Our recent study on social media concluded that how people connect across Facebook closely follows patterns of bilateral trade and migration between nations.
The study by our bd4d team built on the Social Connectedness Index concept introduced by Michael Bailey (the team lead for economics research at Facebook) and others. In 2017, Bailey et al studied Facebook “friend” links between counties in the United States and discovered that these links seemed to track trade and historical waves of migration.
Yudhanjaya Wijeratne, Sriganesh Lokanathan and Rohan Samarajiva expanded this analysis to the world. It compared Facebook “friend” links between over 230 nations with World Bank data on years of bilateral goods and services trade and United Nations estimates of migrant populations. Analysis revealed very high correlations between these values: in almost all cases higher trade and higher numbers of migrant stock were mirrored by corresponding higher “friend” links.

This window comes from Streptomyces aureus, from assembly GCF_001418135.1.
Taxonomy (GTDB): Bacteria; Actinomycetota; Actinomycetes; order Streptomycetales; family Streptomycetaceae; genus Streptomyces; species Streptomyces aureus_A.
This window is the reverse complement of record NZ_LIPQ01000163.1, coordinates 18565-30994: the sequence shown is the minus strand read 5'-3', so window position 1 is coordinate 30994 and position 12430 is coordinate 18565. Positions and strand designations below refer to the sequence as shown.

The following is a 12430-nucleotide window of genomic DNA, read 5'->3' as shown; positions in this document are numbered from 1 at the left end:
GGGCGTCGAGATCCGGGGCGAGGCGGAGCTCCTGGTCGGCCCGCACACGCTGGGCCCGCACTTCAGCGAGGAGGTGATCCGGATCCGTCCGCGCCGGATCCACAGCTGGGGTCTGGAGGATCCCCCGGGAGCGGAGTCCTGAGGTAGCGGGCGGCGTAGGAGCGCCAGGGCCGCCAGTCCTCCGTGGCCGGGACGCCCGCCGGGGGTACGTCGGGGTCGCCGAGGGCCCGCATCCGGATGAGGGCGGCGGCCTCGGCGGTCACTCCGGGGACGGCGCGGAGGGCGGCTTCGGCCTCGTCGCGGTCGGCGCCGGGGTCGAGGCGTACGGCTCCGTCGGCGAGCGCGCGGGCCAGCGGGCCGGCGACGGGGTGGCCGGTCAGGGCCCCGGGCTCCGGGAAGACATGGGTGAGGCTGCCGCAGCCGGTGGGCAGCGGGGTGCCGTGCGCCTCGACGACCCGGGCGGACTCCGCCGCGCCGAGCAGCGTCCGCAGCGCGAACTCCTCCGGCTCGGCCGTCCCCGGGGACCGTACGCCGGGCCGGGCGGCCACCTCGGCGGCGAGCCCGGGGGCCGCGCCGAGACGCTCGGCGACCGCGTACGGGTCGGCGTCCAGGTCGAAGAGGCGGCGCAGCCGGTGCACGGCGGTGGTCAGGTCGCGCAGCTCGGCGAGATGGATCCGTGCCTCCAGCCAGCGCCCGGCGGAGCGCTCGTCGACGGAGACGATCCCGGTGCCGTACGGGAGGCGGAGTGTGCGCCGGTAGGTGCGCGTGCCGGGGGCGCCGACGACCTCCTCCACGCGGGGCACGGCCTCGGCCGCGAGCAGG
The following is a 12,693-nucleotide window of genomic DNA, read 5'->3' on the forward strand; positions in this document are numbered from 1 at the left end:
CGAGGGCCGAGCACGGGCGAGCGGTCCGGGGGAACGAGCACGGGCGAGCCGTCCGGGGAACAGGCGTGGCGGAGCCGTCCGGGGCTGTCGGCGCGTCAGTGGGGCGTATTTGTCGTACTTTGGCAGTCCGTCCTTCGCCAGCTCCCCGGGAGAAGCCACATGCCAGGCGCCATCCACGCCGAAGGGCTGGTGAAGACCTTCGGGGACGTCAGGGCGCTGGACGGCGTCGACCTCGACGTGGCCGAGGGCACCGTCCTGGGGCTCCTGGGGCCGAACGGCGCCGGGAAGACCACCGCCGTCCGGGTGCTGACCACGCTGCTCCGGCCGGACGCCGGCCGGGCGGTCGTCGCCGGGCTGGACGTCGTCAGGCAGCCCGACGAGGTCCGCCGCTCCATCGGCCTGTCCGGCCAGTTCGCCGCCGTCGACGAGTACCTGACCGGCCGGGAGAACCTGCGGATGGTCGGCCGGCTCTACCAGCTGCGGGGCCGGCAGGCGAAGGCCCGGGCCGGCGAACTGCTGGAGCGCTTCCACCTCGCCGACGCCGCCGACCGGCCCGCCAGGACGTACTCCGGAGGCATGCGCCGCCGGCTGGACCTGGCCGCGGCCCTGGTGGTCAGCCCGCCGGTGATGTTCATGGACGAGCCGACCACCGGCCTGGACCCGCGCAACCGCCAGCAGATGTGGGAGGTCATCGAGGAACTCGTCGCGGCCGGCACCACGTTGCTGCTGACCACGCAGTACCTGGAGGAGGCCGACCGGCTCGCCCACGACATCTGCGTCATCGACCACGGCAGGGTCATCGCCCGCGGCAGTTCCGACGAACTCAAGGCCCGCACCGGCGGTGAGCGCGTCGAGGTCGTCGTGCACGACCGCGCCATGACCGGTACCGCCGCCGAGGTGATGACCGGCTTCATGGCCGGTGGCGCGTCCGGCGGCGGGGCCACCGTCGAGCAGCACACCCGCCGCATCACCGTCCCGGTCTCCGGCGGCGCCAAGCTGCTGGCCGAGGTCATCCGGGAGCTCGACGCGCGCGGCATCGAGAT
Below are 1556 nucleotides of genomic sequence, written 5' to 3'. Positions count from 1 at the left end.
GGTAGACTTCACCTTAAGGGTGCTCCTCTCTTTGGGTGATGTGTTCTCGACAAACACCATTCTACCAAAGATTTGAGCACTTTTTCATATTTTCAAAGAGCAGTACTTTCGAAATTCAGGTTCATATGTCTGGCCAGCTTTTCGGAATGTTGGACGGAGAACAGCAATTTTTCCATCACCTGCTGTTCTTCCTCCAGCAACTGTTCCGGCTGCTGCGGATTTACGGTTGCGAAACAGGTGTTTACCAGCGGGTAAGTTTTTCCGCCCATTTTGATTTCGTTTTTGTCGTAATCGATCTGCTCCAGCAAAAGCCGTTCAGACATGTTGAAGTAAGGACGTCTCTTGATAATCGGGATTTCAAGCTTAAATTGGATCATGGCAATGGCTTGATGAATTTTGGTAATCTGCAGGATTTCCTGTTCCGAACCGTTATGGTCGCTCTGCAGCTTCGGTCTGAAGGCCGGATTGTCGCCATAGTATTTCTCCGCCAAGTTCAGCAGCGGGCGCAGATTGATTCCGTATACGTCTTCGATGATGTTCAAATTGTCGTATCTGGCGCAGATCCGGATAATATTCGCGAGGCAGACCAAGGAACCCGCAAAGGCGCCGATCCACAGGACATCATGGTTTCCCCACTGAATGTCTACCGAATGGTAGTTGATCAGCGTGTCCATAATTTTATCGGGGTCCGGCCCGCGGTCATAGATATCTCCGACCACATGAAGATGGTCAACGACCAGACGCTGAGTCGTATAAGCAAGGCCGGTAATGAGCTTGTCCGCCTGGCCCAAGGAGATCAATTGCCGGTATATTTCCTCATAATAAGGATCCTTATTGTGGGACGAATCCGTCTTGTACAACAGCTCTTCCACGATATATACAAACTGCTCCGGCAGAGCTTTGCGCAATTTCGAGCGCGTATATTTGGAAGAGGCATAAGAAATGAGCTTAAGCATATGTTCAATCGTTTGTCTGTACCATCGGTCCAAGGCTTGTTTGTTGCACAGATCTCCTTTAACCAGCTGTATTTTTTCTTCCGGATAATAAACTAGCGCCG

In their paper, the authors posited that the study of Facebook friend links could thus be of great value in imputing or validating trade and migration data – especially in cases where the data has not been gathered yet, or is unreliable.
This research was presented in October at the 46thResearch Conference on Communications, Information and Internet Policy (TPRC 46) in Washington, DC. The authors discussed further exploratory analysis, conducted using community detection algorithms (Blondel, 2008), which suggested that this Facebook data also tended to capture surprisingly accurate pictures of the current political climate in international relations.
For example, a current topic of debate is the political effectiveness of the SAARC (South Asian Association for Regional Corporation) and BIMSTEC (Bay of Bengal Initiative for Multi-Sectoral Technical and Economic Cooperation). In the SAARC, political tensions between Pakistan and India have led to rapidly deteriorating relations within the bloc. These tensions are captured by the Facebook data: Pakistan and Afghanistan sort themselves out into a different community, as does Nepal, caught between China and India, while the bulk of SAARC countries lump themselves together.
The slideset from the TPRC presentation is here.